matter had absolutely nothing to do with me, you should talk to someone in
administration, perhaps they’ll change it for you.”
“I’m talking to someone in administration!”
“By the way you didn’t say where you got the newspaper.”
“Does it matter?”
“It does to me.”
“As what happened to my…….predecessor matters to me. What happened to him, that newspaper article doesn’t sound like him at all, what did you do to him, where is he?” Number 6 barked loudly.
Number 2 withdrew as far as he could back into his chair “It was before my time, but according to our records he was elected to the position of Number Two, for a short term anyway.”
“Short term?” asked Number 6, sternly and with purpose.
“A term in office is dependent on any particular Number 2’s success rate” answered Number 2, knowing he couldn’t be more right.
“Is that how you come to be here, at his expense?” bellowed Number 6, his voice echoing around the chamber.
“Calm yourself Number Six, any show of
temper will avail you nothing.”
“According to your records, you mean you’ve checked the records?”
“What else could they do? Soon after he gained election victory the new Number 2 began to incite a revolt. He told the citizens that they were free to go, that he was in command and that he would immobilise all electronic controls. You see in a dictatorship everyone votes for a dictator, and that turned out to be him! He told them to obey him and be free, attempting to force his kind of freedom upon the good citizens of this community. I ask you, what would they have done with that kind of freedom?”
“So he was removed from office!” suggested Number 6.
“What did they do to him?” he asked quietly, almost menacingly.
“I couldn’t say, it was before my time” retorted Number 2 leaning forward in his chair “Look Number Six, the trouble with you is, you have too much spare time on your hands, too much time to brood on what was and not what could be. A man of your calibre, with your talents shouldn’t be wasted, there’s a place for you here.”
“What, you’re offering me a job?” he laughed.
“A position within the community” Number 2 replied with a wry smile.
“Perhaps I should take the democratic opportunity afforded to my predecessor and run for office. When are the elections?” Number 6 demanded to know.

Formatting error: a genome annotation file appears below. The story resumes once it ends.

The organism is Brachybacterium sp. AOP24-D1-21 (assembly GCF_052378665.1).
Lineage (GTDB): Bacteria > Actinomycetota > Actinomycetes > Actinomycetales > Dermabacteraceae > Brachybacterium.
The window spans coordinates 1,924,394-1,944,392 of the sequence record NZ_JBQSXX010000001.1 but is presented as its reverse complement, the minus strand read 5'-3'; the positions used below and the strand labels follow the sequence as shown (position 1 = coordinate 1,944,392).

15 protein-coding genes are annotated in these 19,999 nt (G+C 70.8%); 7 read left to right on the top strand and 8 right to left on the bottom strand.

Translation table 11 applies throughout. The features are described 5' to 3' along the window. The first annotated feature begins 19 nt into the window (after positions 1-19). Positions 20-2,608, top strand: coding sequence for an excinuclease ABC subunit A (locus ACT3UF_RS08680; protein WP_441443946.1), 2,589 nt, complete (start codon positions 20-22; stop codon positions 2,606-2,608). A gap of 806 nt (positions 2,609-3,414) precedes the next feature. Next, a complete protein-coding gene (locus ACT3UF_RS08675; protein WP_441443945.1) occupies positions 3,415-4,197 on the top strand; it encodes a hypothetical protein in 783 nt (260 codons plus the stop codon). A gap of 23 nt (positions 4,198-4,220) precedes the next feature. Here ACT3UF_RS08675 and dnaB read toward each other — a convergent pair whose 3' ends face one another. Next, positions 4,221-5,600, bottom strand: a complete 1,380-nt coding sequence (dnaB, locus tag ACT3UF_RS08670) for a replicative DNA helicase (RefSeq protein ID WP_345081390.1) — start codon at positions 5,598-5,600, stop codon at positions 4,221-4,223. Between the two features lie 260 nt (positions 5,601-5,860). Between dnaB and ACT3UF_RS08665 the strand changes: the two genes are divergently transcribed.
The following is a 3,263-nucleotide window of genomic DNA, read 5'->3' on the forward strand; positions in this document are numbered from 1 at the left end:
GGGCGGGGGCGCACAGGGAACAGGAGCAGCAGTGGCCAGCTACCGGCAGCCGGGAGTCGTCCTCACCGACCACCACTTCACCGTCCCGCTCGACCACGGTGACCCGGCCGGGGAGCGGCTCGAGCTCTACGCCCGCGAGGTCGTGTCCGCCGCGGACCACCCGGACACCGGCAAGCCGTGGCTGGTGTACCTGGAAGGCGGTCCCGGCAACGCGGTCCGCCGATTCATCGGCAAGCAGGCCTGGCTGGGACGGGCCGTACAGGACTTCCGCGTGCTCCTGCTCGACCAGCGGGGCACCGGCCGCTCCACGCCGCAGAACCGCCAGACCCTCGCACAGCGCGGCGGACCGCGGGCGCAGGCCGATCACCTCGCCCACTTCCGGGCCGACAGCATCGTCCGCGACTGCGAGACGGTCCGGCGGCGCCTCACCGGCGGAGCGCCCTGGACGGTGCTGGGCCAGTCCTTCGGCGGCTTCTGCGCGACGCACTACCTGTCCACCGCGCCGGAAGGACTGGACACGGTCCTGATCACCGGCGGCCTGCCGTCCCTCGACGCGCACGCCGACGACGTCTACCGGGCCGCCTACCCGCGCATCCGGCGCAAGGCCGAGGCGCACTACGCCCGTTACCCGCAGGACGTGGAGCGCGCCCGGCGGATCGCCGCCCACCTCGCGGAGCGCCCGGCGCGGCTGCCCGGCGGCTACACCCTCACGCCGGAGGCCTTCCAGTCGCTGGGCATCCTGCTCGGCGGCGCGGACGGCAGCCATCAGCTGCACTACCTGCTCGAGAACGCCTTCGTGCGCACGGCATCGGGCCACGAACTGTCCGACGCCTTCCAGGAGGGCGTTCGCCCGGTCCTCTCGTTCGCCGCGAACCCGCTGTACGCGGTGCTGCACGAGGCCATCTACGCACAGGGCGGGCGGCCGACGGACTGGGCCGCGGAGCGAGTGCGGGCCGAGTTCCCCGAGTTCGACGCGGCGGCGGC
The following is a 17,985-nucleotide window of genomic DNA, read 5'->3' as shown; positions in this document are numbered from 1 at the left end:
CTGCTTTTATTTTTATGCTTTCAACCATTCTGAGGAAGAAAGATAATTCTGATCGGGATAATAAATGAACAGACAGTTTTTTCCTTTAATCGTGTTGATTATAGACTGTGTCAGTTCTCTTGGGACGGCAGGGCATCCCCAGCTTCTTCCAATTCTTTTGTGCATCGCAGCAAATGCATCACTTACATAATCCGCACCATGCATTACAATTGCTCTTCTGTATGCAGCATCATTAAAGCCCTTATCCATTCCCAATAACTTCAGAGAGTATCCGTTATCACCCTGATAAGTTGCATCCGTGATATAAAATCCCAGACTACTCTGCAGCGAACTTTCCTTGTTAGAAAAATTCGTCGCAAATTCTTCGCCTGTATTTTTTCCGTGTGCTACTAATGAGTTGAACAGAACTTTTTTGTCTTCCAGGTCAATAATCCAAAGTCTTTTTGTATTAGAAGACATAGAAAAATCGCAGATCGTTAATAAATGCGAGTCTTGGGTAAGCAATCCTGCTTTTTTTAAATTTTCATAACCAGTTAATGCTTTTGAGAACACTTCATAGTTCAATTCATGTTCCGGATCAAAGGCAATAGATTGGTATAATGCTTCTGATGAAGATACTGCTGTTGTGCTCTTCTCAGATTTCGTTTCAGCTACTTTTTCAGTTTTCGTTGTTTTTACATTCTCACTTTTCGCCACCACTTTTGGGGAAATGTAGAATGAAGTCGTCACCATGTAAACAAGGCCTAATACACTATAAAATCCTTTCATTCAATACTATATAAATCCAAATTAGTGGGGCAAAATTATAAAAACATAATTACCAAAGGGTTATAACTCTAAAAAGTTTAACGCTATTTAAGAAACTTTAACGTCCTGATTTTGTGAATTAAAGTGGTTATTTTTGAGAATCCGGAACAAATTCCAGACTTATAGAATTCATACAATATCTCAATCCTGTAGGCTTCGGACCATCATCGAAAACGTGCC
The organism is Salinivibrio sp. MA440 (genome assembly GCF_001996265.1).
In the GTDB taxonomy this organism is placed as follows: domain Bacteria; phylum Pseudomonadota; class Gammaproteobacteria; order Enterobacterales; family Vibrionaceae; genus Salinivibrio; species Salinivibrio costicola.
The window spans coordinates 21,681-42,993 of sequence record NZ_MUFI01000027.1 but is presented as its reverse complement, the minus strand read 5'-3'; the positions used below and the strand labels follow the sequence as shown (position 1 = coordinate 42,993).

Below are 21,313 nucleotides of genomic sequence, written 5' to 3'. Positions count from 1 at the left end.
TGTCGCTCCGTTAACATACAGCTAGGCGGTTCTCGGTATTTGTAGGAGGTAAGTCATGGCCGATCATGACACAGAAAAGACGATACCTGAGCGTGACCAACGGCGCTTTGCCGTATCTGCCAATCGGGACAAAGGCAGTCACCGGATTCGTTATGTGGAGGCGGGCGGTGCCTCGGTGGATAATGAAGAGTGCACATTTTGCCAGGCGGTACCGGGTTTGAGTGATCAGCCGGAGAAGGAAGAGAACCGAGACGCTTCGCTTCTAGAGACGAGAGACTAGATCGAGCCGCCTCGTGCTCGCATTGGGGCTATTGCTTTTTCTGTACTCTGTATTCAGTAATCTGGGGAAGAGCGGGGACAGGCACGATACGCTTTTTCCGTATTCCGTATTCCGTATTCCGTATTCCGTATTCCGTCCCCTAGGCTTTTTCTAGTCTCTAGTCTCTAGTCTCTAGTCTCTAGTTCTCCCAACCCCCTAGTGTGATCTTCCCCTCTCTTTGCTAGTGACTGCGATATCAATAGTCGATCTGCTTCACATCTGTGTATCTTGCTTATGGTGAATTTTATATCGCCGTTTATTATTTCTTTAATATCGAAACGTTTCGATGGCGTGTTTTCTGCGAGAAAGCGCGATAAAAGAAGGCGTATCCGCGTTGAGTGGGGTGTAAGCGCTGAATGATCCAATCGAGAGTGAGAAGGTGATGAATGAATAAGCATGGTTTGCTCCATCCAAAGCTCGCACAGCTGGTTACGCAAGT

“Sadly for you we abolished the democratic process. Although I could try and get you a seat on the Town Council” Number 2 offered.
“You would do that for me?”
“My dear fellow, as Chairman it would be my pleasure to have you co-opted onto the Town Council, in time of course.”
“And this?” asked number 6, holding up the issue of The Tally Ho.
“Is a thing of the past, you should learn to put it all behind you, before it does you more harm than good” was Number 2’s advice.
“He’s here somewhere, I know it and so do you. What’s more I intend to find him!” Number 6 said. Turning he stormed back up the ramp to the steel doors which remained closed.
Number 2 raised himself out of his chair “keep this senseless course Number Six, and you may find more than even you bargained for. Anguish, sorrow, perhaps even self-torture and torment, are you prepared for the worst?”
Number 6 turned to face his opponent “They say prevention is better than cure.”
“And he who digs a pit will one day lie in it” returned Number 2 “don’t dig yourself a pit Number Six, you have been warned. Citizens here obey the rules.”
“They are sheep!”
“Indeed, and you are the goat who has come amongst them. Now you have, things are bound to happen, and when they do, the citizens
will not tolerate you indefinitely!” Number 2 explained.
“You may recall that I am here for protection, you daren’t let anything happen to me”
“Protection from yourself perhaps” Number 2 informed him “but only for the time being. Even I cannot protect the lone wolf from the citizens, think about it, good day.”
The pair of steel doors opened and Number 6 stormed out into the foyer, the steel doors closing behind him with a loud clang.
Number 2 instantly picked up the yellow telephone “Control room please.”
“Control room, supervisor speaking.”
“Number Six has just paid me a visit, tell me what he was doing in the time before he decided to pay me a call?” Number 2 asked.
The supervisor checked with one of the five observers “He was sitting on a bench in the square reading an issue of the Tally Ho. Before that he dropped the bottle of whisky he was carrying under his arm” the supervisor confirmed.
Number 2 thought for a moment “And before that?”
“He was in the general store” reported the supervisor “it was there he bought the bottle of whisky and copy of the broadsheet.”
“From the general store, not the Tally Ho vender?”
“That’s right” replied the Supervisor.
“Have the shopkeeper brought to my office immediately” Number 2 ordered.
“Yes Number Two, at once!” the supervisor responded.
In the foyer of the Green Dome the diminutive butler stood watching Number 6 as he crumpled up the issue of The Tally Ho in his anger throwing it into the grate of the fire place before
storming out onto the balcony, the white door closing gently behind him.
The butler, immaculately dressed in black tails, walked over to the fire place and picked the crumpled Tally Ho out of the grate and smoothed the paper out with his hands. Then walking out through the opening door he approached Number 6 standing at the balustrade. Number 6 turned the see the diminutive butler standing there. The butler bowed and handed him the newspaper, turned and walked back into the Green Dome, the white door closed behind him.